You know how it is. It’s one of those days when the temperature goes so far up that by mid-afternoon you’re sagging. Clearly what you need is the sofa, a cool glass of iced tea with your popcorn, and a brilliant Chinese melodrama about tragic love.

By the way, if you see posters for the film you might be fooled into thinking beautiful Chinese film star Gong Li is the star of this film. She’s not. This is a film about love between two men.

Normally when I settle in for one of those sinful Saturday afternoon popcorn flicks, it’s something cheesy and action-packed — Michelle Yeoh’s magnificently silly Wing Chun or Jean Dujardin perfecting that cross between James Bond and Austin Powers in OSS 117: Cairo, Nest of Spiesjust to name a couple of them.

In contrast, the tragic beauty and long durée of Chen Kaige’s Farewell My Concubine might be termed the filmic equivalent of reading a 19th-century novel, except you can get through it in an afternoon.

The story is beautiful and horrible — the tale of two boys, effectively orphaned and installed at a school that prepares them to perform in the Beijing Opera, where they’re tormented by the school’s sadistic masters. As they mature into true opera stars, they face the changing tides of Chinese politics and history. Yet somehow the filmmaker’s gentle, persistent humanitarianism never makes you turn away, never indulges in the pornography of pain.

It’s not merely a film about their friendship. It’s a film about these men’s love for one another, a bond between them that is so overwhelming it must be experienced to be understood.

And oh, Leslie Cheung as Dieyi. As a small boy he trained to perform the Opera’s Dan (female) roles — a fateful casting that alters his life and self-identification forever. It’s not just that Cheung is in reality so beautiful, nor that he mastered the exquisite feminine movements of his roles so completely. The truly magnificent aspect of his acting comes from his ability to wear his life history on his face; all those years of loneliness and suffering and learning how to be a woman onstage have left him permanently changed. It is unfathomable (but true) that he did not receive a single acting prize nomination for this role, even as the film won Cannes’ Palme D’Or and some 11 other best film prizes.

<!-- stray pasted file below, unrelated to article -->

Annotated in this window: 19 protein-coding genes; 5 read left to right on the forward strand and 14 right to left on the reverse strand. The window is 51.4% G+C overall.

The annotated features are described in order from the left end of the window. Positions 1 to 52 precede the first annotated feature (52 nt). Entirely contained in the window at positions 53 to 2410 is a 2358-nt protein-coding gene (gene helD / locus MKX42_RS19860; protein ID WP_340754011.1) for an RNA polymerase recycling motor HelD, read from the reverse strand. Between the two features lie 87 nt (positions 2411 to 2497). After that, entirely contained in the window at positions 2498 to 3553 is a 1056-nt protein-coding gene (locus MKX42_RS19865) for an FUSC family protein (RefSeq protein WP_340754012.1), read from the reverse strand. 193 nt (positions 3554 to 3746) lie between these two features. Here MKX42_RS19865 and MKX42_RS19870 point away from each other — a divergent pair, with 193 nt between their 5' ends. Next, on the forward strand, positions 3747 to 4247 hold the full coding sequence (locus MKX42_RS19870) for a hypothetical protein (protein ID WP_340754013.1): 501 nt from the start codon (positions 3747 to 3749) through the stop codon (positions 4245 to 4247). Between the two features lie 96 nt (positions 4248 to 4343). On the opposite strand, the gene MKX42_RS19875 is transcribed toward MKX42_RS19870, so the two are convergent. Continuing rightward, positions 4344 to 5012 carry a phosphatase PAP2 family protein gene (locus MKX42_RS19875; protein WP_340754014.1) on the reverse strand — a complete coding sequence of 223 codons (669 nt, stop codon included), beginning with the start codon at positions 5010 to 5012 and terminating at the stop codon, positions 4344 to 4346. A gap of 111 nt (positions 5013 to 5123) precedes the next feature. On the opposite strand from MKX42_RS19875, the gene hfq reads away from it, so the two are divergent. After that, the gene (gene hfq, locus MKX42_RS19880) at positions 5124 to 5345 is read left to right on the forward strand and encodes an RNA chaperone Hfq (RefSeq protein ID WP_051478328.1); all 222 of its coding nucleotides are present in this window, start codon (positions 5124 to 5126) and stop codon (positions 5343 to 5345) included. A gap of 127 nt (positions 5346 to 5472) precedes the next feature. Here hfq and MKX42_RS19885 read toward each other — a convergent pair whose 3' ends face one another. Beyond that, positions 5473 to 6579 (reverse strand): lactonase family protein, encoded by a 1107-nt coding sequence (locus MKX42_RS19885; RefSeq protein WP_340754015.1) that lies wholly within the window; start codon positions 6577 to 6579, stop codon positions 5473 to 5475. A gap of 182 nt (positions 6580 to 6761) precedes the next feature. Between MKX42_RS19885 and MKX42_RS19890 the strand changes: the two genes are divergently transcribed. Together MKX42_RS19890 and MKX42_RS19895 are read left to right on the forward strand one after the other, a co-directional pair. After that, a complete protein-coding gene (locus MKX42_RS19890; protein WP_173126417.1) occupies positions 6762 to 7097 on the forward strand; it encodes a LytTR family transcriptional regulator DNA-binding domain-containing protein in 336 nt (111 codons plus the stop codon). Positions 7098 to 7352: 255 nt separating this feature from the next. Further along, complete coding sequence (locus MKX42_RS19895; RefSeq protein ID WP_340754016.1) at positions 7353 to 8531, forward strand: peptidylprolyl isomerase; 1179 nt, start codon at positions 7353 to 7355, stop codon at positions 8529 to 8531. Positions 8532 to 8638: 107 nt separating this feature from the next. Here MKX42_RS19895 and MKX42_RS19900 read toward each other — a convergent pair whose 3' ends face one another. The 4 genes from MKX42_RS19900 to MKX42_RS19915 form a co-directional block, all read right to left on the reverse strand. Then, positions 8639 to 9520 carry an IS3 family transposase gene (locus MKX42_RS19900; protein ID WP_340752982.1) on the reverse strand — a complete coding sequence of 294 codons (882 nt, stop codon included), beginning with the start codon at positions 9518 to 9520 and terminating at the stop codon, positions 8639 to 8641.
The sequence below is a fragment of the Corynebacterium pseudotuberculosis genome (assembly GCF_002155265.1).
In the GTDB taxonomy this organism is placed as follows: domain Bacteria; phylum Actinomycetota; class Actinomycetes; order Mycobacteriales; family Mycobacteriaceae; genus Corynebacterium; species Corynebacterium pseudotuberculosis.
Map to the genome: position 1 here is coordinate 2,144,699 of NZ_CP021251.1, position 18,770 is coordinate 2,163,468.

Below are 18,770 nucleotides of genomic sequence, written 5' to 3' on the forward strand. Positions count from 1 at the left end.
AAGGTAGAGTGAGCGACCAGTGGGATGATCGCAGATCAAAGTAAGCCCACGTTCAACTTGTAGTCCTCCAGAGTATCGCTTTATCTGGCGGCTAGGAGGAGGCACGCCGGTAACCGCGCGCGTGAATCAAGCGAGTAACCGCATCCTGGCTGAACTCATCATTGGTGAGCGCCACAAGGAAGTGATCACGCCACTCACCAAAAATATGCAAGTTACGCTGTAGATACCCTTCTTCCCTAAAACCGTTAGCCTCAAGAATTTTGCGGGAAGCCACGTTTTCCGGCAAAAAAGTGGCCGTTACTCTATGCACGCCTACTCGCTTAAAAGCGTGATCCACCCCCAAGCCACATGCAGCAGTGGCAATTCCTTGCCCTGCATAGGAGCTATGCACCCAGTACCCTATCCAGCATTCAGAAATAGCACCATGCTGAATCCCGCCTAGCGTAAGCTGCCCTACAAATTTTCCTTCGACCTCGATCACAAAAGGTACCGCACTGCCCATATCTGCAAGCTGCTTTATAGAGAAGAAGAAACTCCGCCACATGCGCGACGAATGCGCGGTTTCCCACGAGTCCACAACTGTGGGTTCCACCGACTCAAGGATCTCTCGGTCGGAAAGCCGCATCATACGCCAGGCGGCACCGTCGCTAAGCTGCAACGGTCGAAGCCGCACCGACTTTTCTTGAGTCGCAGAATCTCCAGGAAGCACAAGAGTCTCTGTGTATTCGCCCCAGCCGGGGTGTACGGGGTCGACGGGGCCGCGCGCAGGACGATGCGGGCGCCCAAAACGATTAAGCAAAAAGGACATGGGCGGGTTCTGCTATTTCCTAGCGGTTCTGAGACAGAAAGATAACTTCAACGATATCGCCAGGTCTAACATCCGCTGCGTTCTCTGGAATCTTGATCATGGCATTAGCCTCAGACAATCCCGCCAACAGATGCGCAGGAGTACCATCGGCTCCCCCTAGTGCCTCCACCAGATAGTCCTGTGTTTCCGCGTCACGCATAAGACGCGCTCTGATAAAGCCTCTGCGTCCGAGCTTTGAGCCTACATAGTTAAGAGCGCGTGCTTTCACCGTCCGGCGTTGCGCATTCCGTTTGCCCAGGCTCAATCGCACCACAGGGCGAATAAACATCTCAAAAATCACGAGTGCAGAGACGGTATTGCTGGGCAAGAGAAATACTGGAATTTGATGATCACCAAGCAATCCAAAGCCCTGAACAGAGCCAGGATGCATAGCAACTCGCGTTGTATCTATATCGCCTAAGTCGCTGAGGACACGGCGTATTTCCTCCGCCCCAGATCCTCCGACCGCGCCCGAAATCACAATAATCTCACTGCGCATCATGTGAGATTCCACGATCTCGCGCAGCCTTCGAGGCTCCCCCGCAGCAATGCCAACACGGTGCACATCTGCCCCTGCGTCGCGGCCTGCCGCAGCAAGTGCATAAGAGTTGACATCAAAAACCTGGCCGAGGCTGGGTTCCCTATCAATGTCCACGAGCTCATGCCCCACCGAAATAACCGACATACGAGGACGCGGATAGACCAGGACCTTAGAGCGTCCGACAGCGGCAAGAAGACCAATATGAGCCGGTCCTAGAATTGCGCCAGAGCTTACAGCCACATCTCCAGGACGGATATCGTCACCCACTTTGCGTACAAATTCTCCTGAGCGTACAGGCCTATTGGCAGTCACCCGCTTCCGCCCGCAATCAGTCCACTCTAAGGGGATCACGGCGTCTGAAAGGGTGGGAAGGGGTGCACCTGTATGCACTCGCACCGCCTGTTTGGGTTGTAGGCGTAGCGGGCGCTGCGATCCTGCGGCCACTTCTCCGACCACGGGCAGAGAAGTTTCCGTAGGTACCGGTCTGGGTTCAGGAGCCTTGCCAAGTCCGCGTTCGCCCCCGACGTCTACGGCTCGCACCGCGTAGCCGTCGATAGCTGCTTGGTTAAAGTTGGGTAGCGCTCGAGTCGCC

Farewell My Concubine was released nearly 20 years ago, yet its subtle views of sexuality, transgressive gender roles, and male love all feel fresh today. It’s so much like the Beijing Opera (and other forms of opera) — histrionic, overwrought, colorful, and yet delicate.

Really. On a hot day you indulge in watching it and wonder how you could have stomached a cheesy popcorn vehicle like Devil Girl From Mars.

It was Spanish Professor who sparked my yearning to see this film again. It begins with that lamp — one of those old motion lamps from the 1950s that use a rotating screen inside to simulate waterfalls flowing. It’s like the sirens’ song of myth, this lamp: it shows a view of Argentina’s famous Iguazú Falls, and I can assure you that you’ll be called by it as well:

Like the sirens, the lamp calls Po-Wing (Leslie Cheung) and Yiu-Fai (Tony Leung Chiu-Wai) fatefully from Hong Kong in search of the falls, and further onto the rocks of relationship misery. Don’t see this film because you want to see romance: Po and Fai are most certainly not happy together, at least not most of the time — but you’ll recognize on a gut level the dynamics of their passions for one another. Po is the flakiest of all boyfriends, with a disastrous penchant for picking up men in public restrooms; their home life in that sad little apartment can be miserable. But oh! Director Wong has the most beautiful eye, and the most vivid use of color — which you’ll remember, perhaps, from his In the Mood for Love (2000, which you should see if you want romance). Just look at how Wong puts vivid color and Fai’s emotion at the front of a scene, with all manner of light and wallpaper and tilework illuminating the backdrop:

Or the way an enormous blue sky can illuminate their growing disappointments with one another:

Or the way a glance through a brilliantly-painted bar’s window allows us to see the self-destructive Po doing more of what he’s good at:
And, most heartbreakingly of all, Fai sitting with a tape recorder, trying to record something that his new friend Chang (Chen Chang) promises will release him from his sadness:
Wong, come back! It’s been four years since you directed My Blueberry Nights, and watching Happy Together again has evoked such a longing in me for your images saturated with color, the way those interiors and lampshades and wallpapers evoke such passion and visions of tragic love. As a master of set design and color cinematography, Wong is unmatched. And I would suggest that my claim that Happy Together is the most beautiful film ever can be challenged, the only contender is In the Mood for Love — and that’s due to those amazing cheongsams that Maggie Cheung dons in every scene — seemingly a different dress each time:
Gorgeous. Wong Kar-Wai: come back to us.